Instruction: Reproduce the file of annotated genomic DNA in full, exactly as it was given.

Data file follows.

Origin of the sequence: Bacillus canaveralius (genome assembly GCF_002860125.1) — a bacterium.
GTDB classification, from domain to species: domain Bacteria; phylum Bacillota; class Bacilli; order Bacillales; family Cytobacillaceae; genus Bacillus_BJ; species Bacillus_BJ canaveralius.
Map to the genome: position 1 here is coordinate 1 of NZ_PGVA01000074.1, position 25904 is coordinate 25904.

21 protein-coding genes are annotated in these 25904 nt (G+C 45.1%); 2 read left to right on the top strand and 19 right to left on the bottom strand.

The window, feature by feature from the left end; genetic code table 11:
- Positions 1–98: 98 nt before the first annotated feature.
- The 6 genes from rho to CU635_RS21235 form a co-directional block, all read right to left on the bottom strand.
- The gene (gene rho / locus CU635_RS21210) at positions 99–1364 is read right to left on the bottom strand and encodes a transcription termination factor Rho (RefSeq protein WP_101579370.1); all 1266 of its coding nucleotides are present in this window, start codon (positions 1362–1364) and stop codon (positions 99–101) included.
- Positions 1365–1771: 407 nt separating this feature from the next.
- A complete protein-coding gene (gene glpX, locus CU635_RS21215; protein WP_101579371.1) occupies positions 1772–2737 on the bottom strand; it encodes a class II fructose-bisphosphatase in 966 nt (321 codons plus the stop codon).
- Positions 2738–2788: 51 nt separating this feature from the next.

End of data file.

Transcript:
Origin of the sequence: Bacillus canaveralius (genome assembly GCF_002860125.1) — a bacterium.
GTDB classification, from domain to species: domain Bacteria; phylum Bacillota; class Bacilli; order Bacillales; family Cytobacillaceae; genus Bacillus_BJ; species Bacillus_BJ canaveralius.
Map to the genome: position 1 here is coordinate 1 of NZ_PGVA01000074.1, position 25904 is coordinate 25904.

21 protein-coding genes are annotated in these 25904 nt (G+C 45.1%); 2 read left to right on the top strand and 19 right to left on the bottom strand.

The window, feature by feature from the left end; genetic code table 11:
- Positions 1–98: 98 nt before the first annotated feature.
- The 6 genes from rho to CU635_RS21235 form a co-directional block, all read right to left on the bottom strand.
- The gene (gene rho / locus CU635_RS21210) at positions 99–1364 is read right to left on the bottom strand and encodes a transcription termination factor Rho (RefSeq protein WP_101579370.1); all 1266 of its coding nucleotides are present in this window, start codon (positions 1362–1364) and stop codon (positions 99–101) included.
- Positions 1365–1771: 407 nt separating this feature from the next.
- A complete protein-coding gene (gene glpX, locus CU635_RS21215; protein WP_101579371.1) occupies positions 1772–2737 on the bottom strand; it encodes a class II fructose-bisphosphatase in 966 nt (321 codons plus the stop codon).
- Positions 2738–2788: 51 nt separating this feature from the next.